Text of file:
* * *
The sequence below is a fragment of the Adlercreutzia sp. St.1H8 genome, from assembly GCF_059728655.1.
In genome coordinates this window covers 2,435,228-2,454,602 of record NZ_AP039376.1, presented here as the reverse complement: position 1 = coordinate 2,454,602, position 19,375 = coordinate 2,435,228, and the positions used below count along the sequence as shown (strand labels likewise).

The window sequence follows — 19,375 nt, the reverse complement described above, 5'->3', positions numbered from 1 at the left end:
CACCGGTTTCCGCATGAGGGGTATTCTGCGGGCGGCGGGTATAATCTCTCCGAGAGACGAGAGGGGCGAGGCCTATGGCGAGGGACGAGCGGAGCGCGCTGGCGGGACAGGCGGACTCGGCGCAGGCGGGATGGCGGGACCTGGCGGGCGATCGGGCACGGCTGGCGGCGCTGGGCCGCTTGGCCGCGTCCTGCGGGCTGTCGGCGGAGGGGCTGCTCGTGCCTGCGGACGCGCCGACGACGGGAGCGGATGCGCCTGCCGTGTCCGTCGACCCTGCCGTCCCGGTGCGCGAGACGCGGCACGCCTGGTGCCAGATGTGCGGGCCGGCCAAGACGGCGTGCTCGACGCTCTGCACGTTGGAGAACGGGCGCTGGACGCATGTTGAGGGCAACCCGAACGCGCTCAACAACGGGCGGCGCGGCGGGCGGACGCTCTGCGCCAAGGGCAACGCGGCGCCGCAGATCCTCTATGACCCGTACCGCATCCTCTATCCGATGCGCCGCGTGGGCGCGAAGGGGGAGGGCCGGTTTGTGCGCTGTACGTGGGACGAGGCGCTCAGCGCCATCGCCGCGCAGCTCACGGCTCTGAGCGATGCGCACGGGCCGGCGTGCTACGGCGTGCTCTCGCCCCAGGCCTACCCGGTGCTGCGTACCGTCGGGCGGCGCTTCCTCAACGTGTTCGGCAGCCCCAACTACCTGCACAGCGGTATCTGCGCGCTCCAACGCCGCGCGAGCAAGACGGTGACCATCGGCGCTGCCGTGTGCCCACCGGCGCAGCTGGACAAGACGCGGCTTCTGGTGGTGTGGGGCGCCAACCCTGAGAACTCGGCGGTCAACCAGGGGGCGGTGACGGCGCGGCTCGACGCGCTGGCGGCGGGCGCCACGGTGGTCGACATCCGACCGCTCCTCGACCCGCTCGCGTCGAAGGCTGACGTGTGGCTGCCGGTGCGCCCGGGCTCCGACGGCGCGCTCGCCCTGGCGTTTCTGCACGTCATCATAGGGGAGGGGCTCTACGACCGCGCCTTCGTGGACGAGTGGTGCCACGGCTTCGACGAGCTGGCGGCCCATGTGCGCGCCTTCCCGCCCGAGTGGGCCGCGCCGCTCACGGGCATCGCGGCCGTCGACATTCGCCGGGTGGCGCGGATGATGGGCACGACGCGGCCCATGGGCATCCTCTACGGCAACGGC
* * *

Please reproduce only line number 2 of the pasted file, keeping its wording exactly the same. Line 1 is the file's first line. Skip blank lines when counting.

In genome coordinates this window covers 2,435,228-2,454,602 of record NZ_AP039376.1, presented here as the reverse complement: position 1 = coordinate 2,454,602, position 19,375 = coordinate 2,435,228, and the positions used below count along the sequence as shown (strand labels likewise).